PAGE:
On the other hand, the Legislature has raised court fees and created other revenue-raising measures during that time to try to increase the court system's money from outside the General Fund.
Moore's first term as chief justice ended in 2003, when a state judicial court removed him from office for not following a federal court order to remove his Ten Commandments monument from the lobby of the state judicial building. He ran again for chief justice last year and defeated Bentley's former chief of staff, Chuck Malone, in the Republican primary.
Moore said court system employees haven't had a cost-of-living raise since 2008, and the court system has cut 261 positions, mostly court clerks and juvenile probation officers. That leaves 1,818 employees, he said.
"Our judges and judicial employees continue to make herculean efforts to maintain the justice system with every decreasing funds and staff," he said.
In Moore's view, Bentley created a morale problem for those employees Feb. 5 when he proposed a 2.5 percent cost-of-living raise for education employees who are paid from the state education budget, but no increase for employees of state government programs, including the courts, who are paid from the General Fund.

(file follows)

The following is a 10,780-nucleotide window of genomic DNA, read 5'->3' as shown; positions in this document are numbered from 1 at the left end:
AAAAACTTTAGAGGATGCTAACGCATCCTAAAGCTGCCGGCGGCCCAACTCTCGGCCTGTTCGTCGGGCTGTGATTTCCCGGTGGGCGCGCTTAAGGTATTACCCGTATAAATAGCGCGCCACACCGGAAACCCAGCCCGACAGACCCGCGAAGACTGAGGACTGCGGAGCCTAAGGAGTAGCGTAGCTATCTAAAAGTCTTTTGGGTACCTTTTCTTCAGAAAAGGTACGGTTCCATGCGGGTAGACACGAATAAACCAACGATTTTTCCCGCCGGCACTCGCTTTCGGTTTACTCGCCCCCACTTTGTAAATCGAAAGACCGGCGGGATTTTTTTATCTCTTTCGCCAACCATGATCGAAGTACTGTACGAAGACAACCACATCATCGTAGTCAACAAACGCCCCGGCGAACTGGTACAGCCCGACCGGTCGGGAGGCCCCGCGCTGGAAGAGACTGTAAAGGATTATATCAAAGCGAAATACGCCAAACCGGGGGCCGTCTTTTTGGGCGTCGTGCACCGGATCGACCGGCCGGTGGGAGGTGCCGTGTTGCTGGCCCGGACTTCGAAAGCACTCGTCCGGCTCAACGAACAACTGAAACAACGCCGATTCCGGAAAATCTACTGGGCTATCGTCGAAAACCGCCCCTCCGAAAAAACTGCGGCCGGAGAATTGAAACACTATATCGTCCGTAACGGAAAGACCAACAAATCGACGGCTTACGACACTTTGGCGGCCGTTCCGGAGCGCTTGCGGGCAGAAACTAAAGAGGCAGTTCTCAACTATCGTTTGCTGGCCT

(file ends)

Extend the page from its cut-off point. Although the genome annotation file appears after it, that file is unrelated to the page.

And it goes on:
"It is very difficult to explain to the many hardworking and dedicated court employees and officials of this State why your budget proposes more money for new programs and certain employee salary raises, while court employees have not received salary increase since 2008 and may well be faced with losing their jobs," Moore said in his letter to the governor.
When Bentley unveiled his budget proposals Feb. 6, his state finance director, Marquita Davis, said he was able to propose a raise for educators because the income and sales taxes that flow into the education budget have started recovering from the recession. But she said he could not propose one for employees of state agencies and departments because the taxes that flow in the General Fund remain flat.
The Legislature has not yet acted on Bentley's budget proposal or pay raise recommendation. Lawmakers have until mid-May to do that.